Paris Hilton's Dubai BFF is a reality television show from Dubai where Paris Hilton searches for her new best friend in the Middle East. It is the fourth incarnation of the My New BFF franchise. Shooting started on June 17th, 2009 and shot for seventeen days in which Hilton desires to find a new BFF in a group of twenty female contestants with ten Arab citizens of Dubai, ten of other nationalities but currently living there. As Hilton has never been to Dubai before, part of the show will include her initial reactions to her first trip to the United Arab Emirates and the first episode will kick off with a social event in The BED Lounge, a club in Dubai. 

But when Paris is hot, Dubai is definitely not! Dubai TV executive, Ziad Batal explained that this version “would have to be compatible with cultural sensitivities as Hilton is known for her wild partying.” Ish Entertainment co-founder Michael Hirschhorn expanded on this, explaining that the Dubai production won't be quite as racy as the U.S. or U.K. editions. Alcohol, normally a reality TV staple, won't play a role on this version. Swearing, sexually explicit conversation or risqué clothing will be kept to a minimum. The production had to receive several layers of approval before moving forward; even Sheikh Mohammed bin Rashid Al Maktoum, the ruler of Dubai, had to give his blessing! To avoid getting arrested in Dubai during the three-week filming of the new season of Paris Hilton's My New BFF; Hilton hired a team of "Middle Eastern cultural experts" to keep her out of jail. Of course all her history of swearing from for Paris and her former BFFs are going to be rethought again. Before leaving the States, Paris made an appearance on Jimmy Kimmel Live where she joked about creating a Paris line of ‘See-through Burqas’. After arriving in Dubai, she even made a public promise in her first interview with members of the UAE press to adhere to the country's legal and cultural regulations. She said, "I've definitely studied on the culture here, on the rules, on what happens here because I wanted to make sure that everything was okay, and I just want to respect everyone here”. Paris had made a big public speech, saying how much she loved the Middle East and respected its culture. But the following day “she was prancing around on the beach in her bikini and posing provocatively”, reports The Daily Mirror.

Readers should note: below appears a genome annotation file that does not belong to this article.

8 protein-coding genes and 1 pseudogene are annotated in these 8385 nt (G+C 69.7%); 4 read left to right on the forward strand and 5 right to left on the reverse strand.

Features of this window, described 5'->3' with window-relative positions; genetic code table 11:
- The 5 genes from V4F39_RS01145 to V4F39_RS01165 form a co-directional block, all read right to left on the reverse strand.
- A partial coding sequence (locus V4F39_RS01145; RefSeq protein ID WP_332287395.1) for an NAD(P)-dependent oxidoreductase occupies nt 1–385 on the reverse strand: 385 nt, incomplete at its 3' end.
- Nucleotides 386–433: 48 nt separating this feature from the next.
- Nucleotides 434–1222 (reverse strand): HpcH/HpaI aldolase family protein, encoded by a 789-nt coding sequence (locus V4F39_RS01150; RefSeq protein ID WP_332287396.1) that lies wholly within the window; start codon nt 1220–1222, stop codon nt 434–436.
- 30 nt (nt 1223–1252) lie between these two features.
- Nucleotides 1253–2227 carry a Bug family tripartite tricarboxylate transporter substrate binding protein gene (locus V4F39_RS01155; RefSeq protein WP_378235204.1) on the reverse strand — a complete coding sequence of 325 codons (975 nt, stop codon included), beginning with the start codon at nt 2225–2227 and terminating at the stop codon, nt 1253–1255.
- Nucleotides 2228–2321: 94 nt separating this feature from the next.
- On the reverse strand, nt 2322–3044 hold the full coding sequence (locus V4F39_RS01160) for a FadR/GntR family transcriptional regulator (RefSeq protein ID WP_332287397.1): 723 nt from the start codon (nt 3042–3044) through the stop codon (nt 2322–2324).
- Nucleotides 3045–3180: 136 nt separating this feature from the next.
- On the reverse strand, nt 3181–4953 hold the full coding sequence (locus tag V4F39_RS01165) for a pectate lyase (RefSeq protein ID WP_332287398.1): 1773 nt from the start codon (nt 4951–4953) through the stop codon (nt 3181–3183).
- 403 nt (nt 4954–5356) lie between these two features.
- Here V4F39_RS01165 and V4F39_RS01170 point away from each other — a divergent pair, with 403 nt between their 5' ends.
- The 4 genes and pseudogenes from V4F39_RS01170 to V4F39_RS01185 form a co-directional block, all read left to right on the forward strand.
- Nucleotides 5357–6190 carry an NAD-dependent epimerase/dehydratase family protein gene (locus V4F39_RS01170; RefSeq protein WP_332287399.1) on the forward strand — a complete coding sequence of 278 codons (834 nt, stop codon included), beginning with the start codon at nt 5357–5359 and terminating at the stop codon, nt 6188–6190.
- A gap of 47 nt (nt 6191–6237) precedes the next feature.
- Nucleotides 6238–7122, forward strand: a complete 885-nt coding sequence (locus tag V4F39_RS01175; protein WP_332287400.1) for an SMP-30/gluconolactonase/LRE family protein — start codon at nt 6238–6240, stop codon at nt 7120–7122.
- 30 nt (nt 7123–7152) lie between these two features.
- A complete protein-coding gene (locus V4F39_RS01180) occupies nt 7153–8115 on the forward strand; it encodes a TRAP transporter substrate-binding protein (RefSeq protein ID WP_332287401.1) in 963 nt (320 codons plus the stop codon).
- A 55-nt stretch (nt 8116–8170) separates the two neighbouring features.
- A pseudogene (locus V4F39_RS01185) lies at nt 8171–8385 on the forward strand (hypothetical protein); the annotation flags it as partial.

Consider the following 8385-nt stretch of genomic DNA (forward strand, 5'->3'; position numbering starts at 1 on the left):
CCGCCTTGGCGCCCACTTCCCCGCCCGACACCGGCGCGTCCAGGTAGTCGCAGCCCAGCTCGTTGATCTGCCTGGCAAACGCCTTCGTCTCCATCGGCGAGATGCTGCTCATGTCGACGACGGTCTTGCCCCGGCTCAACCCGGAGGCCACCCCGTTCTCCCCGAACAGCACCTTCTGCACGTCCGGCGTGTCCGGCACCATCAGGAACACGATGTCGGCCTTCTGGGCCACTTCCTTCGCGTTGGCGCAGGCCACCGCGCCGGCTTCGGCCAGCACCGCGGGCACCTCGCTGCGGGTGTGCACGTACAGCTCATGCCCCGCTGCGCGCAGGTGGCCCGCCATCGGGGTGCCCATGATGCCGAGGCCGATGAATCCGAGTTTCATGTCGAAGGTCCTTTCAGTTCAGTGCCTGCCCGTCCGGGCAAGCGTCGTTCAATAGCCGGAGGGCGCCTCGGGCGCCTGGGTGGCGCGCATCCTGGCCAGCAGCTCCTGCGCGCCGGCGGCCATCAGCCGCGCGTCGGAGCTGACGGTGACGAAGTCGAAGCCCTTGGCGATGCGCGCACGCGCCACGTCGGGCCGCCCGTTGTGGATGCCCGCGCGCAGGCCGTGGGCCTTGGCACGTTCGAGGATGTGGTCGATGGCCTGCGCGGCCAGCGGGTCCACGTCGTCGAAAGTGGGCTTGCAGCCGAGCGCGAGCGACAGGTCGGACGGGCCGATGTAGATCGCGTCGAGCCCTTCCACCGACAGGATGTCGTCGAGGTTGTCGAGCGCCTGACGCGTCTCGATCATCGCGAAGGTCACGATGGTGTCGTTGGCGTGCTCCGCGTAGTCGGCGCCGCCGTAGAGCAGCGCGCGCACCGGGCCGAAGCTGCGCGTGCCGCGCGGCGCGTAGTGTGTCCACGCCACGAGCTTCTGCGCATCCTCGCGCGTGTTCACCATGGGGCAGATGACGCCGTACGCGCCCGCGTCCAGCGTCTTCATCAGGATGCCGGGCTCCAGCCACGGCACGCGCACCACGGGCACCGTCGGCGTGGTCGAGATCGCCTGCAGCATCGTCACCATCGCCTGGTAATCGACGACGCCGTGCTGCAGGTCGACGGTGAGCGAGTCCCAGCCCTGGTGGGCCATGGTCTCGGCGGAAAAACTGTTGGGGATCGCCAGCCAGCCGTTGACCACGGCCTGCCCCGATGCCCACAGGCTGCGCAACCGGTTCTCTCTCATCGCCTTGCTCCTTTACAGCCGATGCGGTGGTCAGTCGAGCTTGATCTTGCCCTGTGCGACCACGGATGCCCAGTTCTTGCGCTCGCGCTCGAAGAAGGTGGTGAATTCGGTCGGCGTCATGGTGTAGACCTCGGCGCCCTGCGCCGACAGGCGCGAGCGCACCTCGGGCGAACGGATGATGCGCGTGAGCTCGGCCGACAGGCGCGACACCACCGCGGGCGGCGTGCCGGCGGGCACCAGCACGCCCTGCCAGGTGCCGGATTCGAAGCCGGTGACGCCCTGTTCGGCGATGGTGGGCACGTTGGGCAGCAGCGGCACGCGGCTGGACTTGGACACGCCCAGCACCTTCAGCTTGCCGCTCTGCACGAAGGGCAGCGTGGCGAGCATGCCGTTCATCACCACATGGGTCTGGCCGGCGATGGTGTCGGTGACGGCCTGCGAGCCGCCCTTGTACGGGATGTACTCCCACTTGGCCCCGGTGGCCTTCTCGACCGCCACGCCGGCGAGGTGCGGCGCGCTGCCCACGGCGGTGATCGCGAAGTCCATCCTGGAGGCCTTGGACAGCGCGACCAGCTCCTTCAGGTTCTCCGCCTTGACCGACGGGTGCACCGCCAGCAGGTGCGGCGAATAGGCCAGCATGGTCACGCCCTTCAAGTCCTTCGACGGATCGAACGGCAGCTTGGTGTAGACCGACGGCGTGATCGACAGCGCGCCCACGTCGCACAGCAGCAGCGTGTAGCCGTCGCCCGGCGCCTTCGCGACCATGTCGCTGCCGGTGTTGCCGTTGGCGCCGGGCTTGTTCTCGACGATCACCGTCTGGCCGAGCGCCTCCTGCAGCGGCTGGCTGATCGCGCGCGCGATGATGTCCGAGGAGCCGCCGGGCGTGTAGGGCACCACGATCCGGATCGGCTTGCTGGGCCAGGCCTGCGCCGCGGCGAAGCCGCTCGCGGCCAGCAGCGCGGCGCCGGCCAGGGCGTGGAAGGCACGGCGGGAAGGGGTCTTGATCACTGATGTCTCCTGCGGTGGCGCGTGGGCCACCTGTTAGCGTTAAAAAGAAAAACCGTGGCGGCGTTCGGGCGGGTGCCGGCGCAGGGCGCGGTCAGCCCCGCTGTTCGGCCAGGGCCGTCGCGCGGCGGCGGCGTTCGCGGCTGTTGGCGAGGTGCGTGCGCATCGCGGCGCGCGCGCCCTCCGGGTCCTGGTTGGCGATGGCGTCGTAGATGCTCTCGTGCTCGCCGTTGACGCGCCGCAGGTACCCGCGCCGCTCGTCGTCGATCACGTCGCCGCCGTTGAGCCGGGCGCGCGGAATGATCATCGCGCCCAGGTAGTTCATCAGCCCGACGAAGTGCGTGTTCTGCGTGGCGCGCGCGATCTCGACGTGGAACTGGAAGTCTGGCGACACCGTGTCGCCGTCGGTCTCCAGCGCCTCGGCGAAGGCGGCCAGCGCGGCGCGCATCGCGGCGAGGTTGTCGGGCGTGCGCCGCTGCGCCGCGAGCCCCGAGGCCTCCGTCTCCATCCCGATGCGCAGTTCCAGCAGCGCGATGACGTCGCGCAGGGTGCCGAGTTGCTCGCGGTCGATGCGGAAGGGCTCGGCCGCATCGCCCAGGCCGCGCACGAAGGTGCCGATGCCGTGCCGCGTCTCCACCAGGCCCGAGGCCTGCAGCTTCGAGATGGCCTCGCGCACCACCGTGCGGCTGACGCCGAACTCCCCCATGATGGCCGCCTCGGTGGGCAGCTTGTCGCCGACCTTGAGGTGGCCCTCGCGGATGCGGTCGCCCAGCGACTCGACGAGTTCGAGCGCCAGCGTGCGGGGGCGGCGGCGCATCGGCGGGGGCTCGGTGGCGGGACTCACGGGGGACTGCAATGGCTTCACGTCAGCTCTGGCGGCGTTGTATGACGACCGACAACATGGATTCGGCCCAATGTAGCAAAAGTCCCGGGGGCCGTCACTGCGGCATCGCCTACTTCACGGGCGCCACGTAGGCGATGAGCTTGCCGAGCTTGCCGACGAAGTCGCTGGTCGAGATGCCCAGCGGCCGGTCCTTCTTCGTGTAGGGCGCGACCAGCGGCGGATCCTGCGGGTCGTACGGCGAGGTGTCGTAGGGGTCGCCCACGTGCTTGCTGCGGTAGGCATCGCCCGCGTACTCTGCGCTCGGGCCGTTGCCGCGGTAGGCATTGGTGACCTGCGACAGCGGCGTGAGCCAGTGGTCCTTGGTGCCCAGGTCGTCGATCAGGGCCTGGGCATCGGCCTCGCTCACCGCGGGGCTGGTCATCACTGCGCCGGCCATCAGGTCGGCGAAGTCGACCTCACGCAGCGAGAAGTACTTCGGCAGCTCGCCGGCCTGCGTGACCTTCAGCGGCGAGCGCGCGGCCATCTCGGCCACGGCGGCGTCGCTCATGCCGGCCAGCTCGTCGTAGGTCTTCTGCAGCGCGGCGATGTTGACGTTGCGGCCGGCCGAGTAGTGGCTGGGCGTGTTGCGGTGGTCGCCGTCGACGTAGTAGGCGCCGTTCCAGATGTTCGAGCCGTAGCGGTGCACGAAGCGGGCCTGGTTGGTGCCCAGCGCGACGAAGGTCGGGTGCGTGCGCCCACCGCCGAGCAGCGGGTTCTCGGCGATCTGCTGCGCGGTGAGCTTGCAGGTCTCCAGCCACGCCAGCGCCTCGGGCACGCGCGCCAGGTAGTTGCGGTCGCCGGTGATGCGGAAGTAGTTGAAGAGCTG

On the other hand, Emirati women are rocking their media with an open mind agenda, shunning from old-fashioned rules related to women and censorship. The United Arab Emirates’ first female film producer Nayla Al Khaja is breaking new ground in the United Arab Emirates as she takes on censors and public opinion with revolutionary films that dig deep into the underground world of secret teen dating in the Muslim world as well as pedophilia. Al Khaja, 31, is developing a proposal for a talk show tackling sensitive subjects for Dubai One, the UAE’s main English-language television channel; and as a founder of Dubai-based D-Seven Motion Pictures, previously known as Dessart Productions, producing commercial material, independent documentaries and films, aspiring media ambitions will soon come to light.

As Dubai allows one of the most relaxed lifestyles in the Arab world, officials can come down hard on those accused of pushing the limits of broadmindedness which raises confusion about the criteria of taboo in this cosmopolitan piece of the Arab region.